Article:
“It was a problem, this song - we ended the whole performance with a song that Václav Havel also included in his show Talks from Lány and which ended: 'And see you in better times.' So it was clear that we had it clearly written and were lucky that we played three shows. After the third came a definitive ban.”
“And I said: 'Well, I'm not going to call it off.' So the director and I were still arguing a little bit. And then the vote came and I didn't call it off, so in the 1970s there were communist inspections. Well, after less than two years of my being part of the Communist Party, I was of course expelled, because I signed the declaration Two Thousand Words, I did not revoke the resolution against the entry of Soviet troops, I joined the Communist Party at Dubcek's call and I acted in the play called Caesar.”
“In 1961, the Berlin Wall was built and we... Of course, we were the first to go to the line, we had a combat alarm, we had to line up with everything we had. We packed sharp ammunition - both for mortars and submachine guns. And the regiment commander let us in and said, 'Comrades, we're going straight, if something starts, so if you last at least twenty minutes, you have fulfilled your patriotic duty.' Well and someone shouted: ´And that means it is going to be over just in 20 minutes?´ And the commander said, "No, we have a replacement for you in twenty minutes." So, as they said at the time, we were cannon ´futter´, that means the food for cannon heads.”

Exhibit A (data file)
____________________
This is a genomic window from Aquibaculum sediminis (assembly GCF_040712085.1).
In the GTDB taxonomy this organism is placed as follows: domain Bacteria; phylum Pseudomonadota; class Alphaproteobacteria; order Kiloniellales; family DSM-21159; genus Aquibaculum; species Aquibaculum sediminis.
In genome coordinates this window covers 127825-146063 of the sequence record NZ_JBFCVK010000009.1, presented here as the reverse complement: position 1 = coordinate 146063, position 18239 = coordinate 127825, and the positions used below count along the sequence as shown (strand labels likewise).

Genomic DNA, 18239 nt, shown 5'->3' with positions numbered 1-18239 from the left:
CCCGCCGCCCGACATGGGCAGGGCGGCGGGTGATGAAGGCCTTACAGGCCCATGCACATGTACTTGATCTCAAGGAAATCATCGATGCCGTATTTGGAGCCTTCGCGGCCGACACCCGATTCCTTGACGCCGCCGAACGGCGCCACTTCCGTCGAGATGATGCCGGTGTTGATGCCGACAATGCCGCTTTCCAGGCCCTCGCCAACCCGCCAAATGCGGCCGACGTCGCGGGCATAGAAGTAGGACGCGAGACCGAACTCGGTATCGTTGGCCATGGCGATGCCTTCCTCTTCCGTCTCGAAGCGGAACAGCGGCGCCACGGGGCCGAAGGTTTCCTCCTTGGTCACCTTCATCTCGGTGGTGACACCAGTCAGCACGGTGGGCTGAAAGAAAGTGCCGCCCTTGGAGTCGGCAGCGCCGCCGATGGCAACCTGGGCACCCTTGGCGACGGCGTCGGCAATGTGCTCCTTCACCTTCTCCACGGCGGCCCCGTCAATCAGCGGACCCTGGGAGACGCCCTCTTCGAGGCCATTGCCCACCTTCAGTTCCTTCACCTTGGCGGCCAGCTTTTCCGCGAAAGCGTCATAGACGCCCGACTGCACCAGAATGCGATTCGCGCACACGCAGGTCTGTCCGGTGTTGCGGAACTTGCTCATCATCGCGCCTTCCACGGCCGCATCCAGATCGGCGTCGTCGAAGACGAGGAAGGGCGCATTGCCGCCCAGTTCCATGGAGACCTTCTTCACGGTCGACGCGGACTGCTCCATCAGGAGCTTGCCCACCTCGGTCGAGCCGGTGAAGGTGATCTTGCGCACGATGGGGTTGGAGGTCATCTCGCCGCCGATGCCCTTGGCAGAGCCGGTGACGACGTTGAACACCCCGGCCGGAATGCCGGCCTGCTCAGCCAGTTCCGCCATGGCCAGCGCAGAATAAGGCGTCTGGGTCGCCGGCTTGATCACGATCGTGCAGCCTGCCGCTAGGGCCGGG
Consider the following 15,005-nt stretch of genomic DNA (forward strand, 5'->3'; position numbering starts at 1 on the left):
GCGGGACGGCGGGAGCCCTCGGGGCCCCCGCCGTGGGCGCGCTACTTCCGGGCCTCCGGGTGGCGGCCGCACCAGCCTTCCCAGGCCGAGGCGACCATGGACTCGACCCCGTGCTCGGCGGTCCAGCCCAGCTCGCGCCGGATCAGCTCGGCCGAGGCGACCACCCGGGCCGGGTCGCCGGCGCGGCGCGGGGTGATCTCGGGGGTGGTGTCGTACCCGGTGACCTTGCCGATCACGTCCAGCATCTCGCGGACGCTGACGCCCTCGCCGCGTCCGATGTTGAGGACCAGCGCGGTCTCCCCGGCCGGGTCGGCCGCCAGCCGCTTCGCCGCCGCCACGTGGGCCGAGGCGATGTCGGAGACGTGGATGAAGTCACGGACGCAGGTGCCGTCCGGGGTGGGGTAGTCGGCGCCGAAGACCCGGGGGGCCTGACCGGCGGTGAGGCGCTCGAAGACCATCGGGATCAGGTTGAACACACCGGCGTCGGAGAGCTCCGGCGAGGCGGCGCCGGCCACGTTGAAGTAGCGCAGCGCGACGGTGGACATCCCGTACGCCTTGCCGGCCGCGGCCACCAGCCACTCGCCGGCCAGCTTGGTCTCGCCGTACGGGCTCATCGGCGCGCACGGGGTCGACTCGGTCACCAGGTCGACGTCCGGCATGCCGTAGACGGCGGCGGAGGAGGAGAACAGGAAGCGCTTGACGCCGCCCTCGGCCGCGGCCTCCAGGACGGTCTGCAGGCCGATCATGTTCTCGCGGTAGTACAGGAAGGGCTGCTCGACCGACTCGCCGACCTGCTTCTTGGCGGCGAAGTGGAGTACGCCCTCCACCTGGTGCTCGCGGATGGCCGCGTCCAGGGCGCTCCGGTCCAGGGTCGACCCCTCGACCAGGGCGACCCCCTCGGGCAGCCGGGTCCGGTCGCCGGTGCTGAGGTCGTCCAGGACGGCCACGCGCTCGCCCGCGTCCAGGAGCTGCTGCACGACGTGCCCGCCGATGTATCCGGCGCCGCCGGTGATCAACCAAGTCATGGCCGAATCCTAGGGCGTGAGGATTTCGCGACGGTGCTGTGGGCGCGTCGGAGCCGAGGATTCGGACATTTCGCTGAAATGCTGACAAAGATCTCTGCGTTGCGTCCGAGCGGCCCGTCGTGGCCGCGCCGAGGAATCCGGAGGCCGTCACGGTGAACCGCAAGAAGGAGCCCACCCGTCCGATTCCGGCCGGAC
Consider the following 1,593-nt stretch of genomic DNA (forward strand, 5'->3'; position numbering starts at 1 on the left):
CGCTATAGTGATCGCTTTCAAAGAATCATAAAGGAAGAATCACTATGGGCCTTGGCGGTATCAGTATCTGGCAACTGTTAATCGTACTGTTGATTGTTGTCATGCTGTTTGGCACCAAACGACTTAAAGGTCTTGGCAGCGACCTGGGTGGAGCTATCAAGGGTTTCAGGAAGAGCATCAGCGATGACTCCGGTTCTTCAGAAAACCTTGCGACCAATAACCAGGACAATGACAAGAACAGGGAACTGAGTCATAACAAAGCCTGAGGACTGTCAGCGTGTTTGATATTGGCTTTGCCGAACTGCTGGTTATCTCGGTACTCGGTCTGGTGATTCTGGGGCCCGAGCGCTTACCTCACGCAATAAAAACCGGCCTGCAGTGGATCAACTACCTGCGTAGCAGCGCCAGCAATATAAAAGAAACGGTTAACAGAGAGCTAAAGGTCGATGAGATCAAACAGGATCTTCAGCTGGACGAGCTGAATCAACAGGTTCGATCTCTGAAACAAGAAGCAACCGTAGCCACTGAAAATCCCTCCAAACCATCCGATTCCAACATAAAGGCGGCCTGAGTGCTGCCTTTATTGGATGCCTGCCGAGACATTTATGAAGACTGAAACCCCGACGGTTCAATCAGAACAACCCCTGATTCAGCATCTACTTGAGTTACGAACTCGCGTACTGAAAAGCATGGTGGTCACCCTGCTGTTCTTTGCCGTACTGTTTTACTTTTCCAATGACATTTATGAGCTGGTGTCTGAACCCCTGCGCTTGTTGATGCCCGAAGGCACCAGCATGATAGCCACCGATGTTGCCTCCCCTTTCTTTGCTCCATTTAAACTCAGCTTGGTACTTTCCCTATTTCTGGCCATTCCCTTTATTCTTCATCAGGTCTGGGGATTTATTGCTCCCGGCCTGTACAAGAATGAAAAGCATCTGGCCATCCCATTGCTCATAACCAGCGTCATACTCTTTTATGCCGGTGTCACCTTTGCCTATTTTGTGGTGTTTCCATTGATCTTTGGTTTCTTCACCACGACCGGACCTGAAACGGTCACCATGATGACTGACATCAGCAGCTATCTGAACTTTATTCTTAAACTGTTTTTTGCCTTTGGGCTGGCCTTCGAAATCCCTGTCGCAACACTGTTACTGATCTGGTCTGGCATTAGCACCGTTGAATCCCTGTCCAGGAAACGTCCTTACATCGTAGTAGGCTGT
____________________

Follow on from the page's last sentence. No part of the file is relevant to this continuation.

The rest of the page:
Rudolf Brázdil was born on November 10, 1940 in Prostějov, but grew up in Kroměříž. From childhood he devoted himself to recitation and theatre, which then accompanied him all his life. During his military service, he experienced an emergency in 1961 during the construction of the Berlin Wall. After the war, he joined the Pedagogical Institute in Zlín. In 1964 he was placed at a school in Mělník. After the occupation in 1968, he signed a resolution against the entry of Warsaw Pact troops and at the same time joined the Communist Party at the urging of Alexander Dubcek. As he later refused to repeal the resolution, he was expelled from the party and had to leave the Mělník school. He taught at a vocational school in Neratovice for a few years, but in 1974 he had to leave school permanently and joined the Kaučuk factory as a worker. After 1989, he was rehabilitated and returned to the Mělník school, where he taught until 2004. He devoted his entire life to amateur theatre, but during the normalization he also faced a number of problems in this area.